Anita Ratnam is as eclectic in her eating habits as in her performances
Anita Ratnam is a foodie. “I grew up a strict vegetarian,” Anita reveals, even as a platter of both vegetarian and non-vegetarian sushi announces her modified ways. Mealtimes were traditional back then. Rasam-saadam (rice with rasam), which customarily follows rice with sambar, was a must, she recounts. The message was to be adaptable, though. “Because my parents taught me, you have to learn to dine at any table,” she explains, adding, “Try to be a vegetarian in Japan!” So, “from dahi bhaat (curd rice) to kimchi to sushi,” she is ready for them all.
“I like thairu saadam,” she names the true blue South Indian curd rice speciality, “especially on the day of performance. But I like it warm, with a bit of extra chilli and lime pickle.” Many would agree it is the dish of choice to soothe pre-stage nerves.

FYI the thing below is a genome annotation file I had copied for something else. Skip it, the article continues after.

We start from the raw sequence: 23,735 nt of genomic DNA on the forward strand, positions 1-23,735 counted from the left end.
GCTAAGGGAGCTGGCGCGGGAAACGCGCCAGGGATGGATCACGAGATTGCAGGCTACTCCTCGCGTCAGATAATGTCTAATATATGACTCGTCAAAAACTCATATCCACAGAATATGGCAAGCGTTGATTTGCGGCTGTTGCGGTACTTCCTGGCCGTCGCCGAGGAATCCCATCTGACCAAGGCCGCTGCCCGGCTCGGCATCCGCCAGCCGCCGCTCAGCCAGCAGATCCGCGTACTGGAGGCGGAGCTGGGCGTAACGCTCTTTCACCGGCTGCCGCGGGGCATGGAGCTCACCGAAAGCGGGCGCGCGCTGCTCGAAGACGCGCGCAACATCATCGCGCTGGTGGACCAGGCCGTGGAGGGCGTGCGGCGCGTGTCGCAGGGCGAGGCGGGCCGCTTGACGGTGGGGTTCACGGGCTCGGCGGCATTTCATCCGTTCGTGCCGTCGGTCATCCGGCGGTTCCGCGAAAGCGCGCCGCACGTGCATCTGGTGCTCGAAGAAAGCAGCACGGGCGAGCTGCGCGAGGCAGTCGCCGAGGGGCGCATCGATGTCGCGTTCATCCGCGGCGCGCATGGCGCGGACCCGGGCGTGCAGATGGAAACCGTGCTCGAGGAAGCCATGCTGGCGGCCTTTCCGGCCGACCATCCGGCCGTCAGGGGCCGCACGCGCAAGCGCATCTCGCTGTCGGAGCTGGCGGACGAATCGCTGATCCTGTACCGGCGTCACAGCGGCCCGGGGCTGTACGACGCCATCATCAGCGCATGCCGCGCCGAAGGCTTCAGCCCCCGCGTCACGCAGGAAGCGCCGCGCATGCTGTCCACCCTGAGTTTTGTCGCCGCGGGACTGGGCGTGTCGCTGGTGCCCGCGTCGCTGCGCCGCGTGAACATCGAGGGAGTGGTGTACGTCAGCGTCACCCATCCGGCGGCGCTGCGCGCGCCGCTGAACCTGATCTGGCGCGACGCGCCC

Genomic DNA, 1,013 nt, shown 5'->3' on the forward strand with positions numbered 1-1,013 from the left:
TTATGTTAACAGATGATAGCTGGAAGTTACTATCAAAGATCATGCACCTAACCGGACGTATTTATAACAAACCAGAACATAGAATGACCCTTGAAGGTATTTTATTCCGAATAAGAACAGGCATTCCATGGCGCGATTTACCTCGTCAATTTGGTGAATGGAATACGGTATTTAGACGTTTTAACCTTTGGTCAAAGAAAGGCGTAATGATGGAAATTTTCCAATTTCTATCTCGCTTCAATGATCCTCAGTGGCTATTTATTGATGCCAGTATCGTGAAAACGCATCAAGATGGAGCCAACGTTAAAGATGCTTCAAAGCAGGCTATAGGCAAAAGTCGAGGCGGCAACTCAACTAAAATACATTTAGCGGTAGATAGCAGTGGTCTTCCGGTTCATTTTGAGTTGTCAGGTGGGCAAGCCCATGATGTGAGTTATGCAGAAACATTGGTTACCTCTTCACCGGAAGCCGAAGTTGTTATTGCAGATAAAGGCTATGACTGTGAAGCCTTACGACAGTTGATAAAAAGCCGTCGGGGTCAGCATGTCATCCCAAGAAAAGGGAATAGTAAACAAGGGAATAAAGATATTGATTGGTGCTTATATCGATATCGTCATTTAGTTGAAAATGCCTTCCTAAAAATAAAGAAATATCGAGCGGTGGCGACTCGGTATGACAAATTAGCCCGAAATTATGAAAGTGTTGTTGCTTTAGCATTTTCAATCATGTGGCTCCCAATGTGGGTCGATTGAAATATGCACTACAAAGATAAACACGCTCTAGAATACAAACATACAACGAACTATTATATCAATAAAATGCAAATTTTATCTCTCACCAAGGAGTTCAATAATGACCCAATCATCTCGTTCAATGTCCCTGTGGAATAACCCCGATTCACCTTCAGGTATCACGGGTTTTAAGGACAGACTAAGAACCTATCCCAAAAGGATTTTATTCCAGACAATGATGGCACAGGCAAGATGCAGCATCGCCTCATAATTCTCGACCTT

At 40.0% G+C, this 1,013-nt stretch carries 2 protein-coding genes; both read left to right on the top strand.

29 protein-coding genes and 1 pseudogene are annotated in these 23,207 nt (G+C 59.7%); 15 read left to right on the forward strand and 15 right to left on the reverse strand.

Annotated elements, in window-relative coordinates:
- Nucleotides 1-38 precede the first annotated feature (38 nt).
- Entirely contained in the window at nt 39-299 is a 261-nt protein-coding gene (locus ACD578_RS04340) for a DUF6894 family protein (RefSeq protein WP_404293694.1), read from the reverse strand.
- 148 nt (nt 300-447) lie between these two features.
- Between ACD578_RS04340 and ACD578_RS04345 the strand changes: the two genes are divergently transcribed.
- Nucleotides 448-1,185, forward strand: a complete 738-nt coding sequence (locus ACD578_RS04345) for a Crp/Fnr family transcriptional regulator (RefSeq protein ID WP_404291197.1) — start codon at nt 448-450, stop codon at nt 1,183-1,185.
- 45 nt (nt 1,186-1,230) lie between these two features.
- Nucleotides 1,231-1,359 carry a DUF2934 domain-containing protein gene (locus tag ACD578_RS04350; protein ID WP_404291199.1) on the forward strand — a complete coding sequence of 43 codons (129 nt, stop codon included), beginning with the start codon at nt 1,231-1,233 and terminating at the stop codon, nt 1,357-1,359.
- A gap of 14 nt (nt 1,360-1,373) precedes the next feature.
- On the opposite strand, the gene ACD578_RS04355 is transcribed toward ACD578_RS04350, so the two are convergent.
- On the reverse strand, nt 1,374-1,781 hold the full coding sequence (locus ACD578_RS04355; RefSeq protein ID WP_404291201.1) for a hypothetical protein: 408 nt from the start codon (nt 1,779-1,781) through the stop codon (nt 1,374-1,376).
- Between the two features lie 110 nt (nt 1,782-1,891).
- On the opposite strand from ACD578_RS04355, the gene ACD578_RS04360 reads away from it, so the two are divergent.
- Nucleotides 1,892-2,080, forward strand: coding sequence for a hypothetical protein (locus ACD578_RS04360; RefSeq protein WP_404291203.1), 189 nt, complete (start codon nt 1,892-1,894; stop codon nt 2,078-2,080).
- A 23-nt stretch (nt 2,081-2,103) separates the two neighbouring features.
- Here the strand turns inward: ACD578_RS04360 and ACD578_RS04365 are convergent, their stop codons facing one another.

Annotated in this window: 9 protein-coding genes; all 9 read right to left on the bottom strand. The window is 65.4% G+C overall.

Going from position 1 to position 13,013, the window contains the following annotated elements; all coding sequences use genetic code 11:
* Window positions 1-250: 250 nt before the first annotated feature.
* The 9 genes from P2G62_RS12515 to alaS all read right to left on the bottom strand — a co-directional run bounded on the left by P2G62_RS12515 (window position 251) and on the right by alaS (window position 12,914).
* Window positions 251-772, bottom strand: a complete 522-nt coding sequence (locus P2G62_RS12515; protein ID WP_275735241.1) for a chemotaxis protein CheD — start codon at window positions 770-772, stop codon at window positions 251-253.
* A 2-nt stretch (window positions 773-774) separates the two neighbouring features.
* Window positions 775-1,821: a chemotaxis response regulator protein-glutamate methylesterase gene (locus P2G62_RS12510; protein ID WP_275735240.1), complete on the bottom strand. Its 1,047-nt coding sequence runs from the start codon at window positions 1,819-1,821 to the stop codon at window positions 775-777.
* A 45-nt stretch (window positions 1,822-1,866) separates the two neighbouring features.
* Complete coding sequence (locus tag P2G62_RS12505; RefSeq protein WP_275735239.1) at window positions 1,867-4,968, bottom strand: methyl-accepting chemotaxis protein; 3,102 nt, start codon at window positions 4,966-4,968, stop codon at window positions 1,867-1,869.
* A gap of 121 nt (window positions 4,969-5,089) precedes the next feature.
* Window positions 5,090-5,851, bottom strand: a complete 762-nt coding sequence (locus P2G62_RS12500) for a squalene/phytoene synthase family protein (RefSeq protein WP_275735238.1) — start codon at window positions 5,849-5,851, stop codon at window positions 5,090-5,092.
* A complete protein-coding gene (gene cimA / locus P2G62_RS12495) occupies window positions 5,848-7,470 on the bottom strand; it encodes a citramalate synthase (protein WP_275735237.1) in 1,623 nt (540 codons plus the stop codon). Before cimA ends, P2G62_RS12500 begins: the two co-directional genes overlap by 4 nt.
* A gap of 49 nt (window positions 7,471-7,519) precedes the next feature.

While this return to alimentary custom may signify she is at heart the same young girl who learnt Bharatanatyam, Mohiniattam and music while growing up in Chennai, her performances, in fact, could be said to reflect the eclectic changes that have expanded her diet. The alaripu-to-tillana format of the 20th Century Bharatanatyam solo repertoire, she discarded long ago. Her productions are a mix of poetry and music, movement and sculpture. Whether based on a number of movement vocabularies — such as “Seven Graces” on the Buddhist goddess Tara — or the Bharatanatyam technique — like the latest, “Faces…Blessed Unrest” that premiered this winter — they appeal to an audience beyond those schooled in classical dance.
Taking a tangent from the conversation towards the salad bar, she selects light fare. Balance, it seems, is the key.
As it is in her dance. “I always tell dancers Bharatanatyam is not enough. You have to cross-train,” she explains, pointing out that different muscles are put in use in the different dance forms. Running on the beach, for example is a workout a Bharatanatyam session may not provide.ANJANA RAJAN